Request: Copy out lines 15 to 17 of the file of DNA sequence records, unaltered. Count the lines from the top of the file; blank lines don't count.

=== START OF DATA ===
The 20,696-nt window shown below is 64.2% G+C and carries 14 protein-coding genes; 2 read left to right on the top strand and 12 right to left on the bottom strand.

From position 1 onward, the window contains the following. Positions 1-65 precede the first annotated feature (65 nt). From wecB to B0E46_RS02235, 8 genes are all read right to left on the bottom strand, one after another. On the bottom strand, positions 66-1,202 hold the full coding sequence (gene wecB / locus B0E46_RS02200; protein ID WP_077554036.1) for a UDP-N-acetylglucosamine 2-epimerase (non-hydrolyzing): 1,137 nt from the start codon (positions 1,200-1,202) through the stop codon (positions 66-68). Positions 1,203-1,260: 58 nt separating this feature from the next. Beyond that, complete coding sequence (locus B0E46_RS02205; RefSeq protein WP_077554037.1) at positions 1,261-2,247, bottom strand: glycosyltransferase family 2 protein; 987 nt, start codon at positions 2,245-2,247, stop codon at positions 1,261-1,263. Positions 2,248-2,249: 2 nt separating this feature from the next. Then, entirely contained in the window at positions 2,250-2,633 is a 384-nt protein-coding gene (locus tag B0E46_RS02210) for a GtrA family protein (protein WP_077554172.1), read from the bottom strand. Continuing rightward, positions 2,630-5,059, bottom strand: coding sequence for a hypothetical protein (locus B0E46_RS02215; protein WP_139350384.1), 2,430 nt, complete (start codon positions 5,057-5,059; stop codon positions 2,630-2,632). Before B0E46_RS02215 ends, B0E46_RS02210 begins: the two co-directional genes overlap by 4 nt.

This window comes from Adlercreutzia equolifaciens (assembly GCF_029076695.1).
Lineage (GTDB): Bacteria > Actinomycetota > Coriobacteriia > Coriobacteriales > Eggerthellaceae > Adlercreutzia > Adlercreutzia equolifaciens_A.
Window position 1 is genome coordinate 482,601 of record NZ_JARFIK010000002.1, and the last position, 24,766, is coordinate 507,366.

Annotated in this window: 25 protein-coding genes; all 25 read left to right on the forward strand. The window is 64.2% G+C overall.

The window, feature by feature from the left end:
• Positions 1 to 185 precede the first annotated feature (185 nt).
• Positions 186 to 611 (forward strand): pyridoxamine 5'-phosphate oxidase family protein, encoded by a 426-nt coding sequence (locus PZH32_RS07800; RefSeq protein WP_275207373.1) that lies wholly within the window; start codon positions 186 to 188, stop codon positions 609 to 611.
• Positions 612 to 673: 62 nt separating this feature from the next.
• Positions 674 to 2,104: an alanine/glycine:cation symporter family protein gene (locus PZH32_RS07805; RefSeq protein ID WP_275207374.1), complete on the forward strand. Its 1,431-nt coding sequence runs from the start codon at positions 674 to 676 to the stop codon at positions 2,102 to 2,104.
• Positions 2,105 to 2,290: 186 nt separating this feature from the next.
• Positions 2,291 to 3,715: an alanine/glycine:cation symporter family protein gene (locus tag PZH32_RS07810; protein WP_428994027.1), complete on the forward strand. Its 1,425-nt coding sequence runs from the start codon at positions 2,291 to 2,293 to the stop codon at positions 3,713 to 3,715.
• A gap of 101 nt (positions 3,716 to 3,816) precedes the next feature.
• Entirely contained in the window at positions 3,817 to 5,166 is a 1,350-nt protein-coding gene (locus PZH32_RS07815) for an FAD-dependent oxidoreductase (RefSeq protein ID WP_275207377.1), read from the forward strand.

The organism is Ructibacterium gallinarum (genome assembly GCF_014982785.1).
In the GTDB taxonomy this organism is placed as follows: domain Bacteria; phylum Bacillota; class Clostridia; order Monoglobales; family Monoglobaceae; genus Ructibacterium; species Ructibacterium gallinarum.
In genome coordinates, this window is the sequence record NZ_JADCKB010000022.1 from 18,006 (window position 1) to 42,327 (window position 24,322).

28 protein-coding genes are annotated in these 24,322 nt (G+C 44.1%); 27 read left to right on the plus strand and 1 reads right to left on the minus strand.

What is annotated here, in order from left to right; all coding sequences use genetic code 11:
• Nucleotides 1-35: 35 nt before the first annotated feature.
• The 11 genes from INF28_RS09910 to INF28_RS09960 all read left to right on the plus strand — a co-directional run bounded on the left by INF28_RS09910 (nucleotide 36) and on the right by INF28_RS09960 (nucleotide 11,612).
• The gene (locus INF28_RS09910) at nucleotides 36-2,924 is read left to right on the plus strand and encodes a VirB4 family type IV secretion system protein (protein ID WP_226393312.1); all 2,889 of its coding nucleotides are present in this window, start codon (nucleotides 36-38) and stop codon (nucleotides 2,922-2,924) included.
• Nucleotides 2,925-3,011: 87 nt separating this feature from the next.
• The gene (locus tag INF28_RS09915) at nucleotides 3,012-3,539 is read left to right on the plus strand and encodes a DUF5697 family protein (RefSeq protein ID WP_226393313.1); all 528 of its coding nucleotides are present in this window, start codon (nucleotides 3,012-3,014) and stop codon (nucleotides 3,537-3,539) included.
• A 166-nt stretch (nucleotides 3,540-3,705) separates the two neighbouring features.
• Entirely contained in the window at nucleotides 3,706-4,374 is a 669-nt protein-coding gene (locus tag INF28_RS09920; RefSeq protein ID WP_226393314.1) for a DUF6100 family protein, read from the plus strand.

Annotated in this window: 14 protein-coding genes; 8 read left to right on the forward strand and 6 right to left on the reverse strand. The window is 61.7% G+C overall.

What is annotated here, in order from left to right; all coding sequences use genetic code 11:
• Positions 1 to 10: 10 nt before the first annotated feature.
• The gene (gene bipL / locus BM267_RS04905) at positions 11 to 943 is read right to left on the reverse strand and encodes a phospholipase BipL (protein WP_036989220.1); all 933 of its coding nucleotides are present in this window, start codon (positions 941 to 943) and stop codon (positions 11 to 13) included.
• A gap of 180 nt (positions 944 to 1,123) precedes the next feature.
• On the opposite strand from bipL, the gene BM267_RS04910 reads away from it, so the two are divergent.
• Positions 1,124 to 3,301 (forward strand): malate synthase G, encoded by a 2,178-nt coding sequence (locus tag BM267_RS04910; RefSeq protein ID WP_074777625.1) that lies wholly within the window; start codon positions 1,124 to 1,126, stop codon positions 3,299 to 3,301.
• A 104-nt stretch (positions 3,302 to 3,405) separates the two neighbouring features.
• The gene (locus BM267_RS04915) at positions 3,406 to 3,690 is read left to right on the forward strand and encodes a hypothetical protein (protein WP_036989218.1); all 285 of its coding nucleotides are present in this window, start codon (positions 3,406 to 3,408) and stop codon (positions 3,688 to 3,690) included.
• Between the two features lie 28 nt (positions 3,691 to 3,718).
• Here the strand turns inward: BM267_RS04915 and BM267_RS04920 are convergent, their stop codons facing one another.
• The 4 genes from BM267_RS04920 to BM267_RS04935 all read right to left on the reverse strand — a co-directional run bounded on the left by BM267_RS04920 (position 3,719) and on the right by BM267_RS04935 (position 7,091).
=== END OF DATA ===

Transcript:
• Entirely contained in the window at positions 3,817 to 5,166 is a 1,350-nt protein-coding gene (locus PZH32_RS07815) for an FAD-dependent oxidoreductase (RefSeq protein ID WP_275207377.1), read from the forward strand.

The organism is Ructibacterium gallinarum (genome assembly GCF_014982785.1).
In the GTDB taxonomy this organism is placed as follows: domain Bacteria; phylum Bacillota; class Clostridia; order Monoglobales; family Monoglobaceae; genus Ructibacterium; species Ructibacterium gallinarum.